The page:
The 3 agreements have been initialled by the respective parties. Parties to define the date for execution of the agreements.
A final email from Eni to Shell days before the deal was finalized further discussed whether Malabu would be in the room when the deal would be signed with the Federal Government.
Would Malabu attend the meeting as well? The resolution agreement with Malabu shall be signed at the same date, as well as the Shell resolution agreement. Is this going to happen?
When UK-based transparency organization, Global Witness, confronted Eni with the email exchanges it replied saying the organization misinterpreted the letters.
“We believe the interpretation in your letter is erroneous,” Eni said.
It added that it contracted a United States audit firm to investigate its involvement in the deal and nothing incriminating was found against it.
It however did not provide further details of the audit when Global Witness demanded for them.
Eni, however, did not respond to Global Witness’ questions, but in April 2015, it told Global Witness that: “We do not agree with the premise behind various public statements made by Global Witness about Shell companies in relation to OPL 245”.
On Tuesday, a British judge turned down request by Mr Etete for $85 million to be released to his fraudulent company, Malabu.
Justice Edis of the Southwark Crown Court ruled that he was not sure the administration of President Goodluck Jonathan acted in Nigeria’s interest when it approved the transfer of the money to Malabu.
“I cannot simply assume that the FGN, which was in power in 2011 and subsequently until 2015, rigorously defended the public interest of the people of Nigeria in all respects,” the judge ruled.
The judge also suggested that former President Goodluck Jonathan was beneficiary of the slush funds and was the person Italian investigators referred to by the code name “Fortunato”.
“The suggestion from the wiretaps is that “Fortunato” was implicated and I am told that this was a reference in code (not subtle) to the former president of Nigeria, President Goodluck Jonathan,” the judge said.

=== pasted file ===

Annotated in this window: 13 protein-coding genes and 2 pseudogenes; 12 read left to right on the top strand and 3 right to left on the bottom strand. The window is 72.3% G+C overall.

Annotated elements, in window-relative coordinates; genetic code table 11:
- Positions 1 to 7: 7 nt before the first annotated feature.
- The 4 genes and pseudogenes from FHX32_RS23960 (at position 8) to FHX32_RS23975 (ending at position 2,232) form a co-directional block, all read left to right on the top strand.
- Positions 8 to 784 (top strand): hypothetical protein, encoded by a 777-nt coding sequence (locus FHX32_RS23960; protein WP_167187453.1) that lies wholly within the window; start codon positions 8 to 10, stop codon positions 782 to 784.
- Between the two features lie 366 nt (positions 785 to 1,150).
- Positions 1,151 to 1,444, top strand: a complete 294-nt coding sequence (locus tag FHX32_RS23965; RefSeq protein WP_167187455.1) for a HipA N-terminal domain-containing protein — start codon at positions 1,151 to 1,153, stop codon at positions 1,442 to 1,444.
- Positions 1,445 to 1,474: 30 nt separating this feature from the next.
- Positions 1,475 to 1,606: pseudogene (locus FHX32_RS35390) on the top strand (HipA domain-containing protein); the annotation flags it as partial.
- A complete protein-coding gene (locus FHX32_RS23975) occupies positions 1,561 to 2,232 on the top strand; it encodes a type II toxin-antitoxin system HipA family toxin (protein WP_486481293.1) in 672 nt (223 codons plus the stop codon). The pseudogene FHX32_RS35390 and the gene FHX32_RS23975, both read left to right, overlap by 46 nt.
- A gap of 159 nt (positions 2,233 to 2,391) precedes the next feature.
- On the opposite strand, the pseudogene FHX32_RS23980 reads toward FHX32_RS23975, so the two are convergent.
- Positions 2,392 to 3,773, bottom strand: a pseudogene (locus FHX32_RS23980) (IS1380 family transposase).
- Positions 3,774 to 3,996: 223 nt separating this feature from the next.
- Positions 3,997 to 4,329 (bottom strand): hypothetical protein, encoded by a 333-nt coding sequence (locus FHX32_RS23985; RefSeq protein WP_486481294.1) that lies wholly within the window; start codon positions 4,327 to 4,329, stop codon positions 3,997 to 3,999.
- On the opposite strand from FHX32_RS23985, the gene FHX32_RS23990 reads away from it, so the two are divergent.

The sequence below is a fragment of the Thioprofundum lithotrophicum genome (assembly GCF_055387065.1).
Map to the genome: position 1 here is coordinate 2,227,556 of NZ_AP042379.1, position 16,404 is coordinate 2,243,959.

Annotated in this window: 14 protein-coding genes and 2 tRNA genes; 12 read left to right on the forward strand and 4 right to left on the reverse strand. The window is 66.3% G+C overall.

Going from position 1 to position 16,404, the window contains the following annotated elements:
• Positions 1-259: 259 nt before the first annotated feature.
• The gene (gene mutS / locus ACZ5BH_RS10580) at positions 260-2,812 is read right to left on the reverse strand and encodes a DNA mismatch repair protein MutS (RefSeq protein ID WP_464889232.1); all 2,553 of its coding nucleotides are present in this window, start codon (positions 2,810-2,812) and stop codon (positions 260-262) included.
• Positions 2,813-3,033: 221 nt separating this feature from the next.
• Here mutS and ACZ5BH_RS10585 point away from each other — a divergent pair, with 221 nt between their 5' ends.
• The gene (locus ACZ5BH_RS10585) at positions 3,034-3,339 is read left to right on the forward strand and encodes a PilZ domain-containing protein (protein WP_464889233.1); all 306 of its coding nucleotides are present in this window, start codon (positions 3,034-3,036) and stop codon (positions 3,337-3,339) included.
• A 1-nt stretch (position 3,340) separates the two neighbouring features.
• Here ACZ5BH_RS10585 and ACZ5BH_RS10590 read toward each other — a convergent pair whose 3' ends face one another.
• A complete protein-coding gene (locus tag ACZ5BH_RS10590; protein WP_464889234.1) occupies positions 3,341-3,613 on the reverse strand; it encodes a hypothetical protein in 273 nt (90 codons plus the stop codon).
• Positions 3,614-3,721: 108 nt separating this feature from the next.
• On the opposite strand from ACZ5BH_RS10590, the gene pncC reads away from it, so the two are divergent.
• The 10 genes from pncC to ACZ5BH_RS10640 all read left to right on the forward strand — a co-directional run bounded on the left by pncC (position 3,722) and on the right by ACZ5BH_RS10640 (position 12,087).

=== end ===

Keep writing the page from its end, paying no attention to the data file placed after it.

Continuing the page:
Fortunato is an Italian word that means “luck”, “lucky” or “good luck”.
Calls for government to cancel the deal and prosecute culprits
The director of Global Witness, Simon Taylor, said, “We now know beyond all possible doubt or denial that Shell and Eni knew exactly where their payment was going.
“It’s high time they stopped trying to mislead the public and investors about their role in this dirty deal, which deprived Nigeria’s citizens of over $1.1bn.
“To put that into context, $1.1 billion is equivalent to 80% of Nigeria’s health care budget for 2015.”
A Nigerian anti-corruption campaigner, Dotun Oloko, said “the Nigerian government needs to demonstrate to Nigerians and the wider public that it can and will rigorously defend Nigeria’s public interest by cancelling this contract and prosecuting all found culpable of wrongdoing.”
Nicholas Hildyard of The Corner House argued that “this evidence shows that high level executives in Shell personally took part in the creation, negotiation, and execution of this corrupt deal.
“It is now a matter of urgency that the judicial authorities in the UK, the US, the Netherlands and Nigeria, join forces with the Italian investigation into Eni, and properly investigate the role of Shell and its senior executives in this deal.”
Antonio Tricarico of Re:Common said: “Given the gathering pace of investigations into this deal and a call by the Nigerian House of Representatives to cancel the deal in 2014, investors in Shell and Eni, including the Italian public should demand to know why they were exposed to such risk.”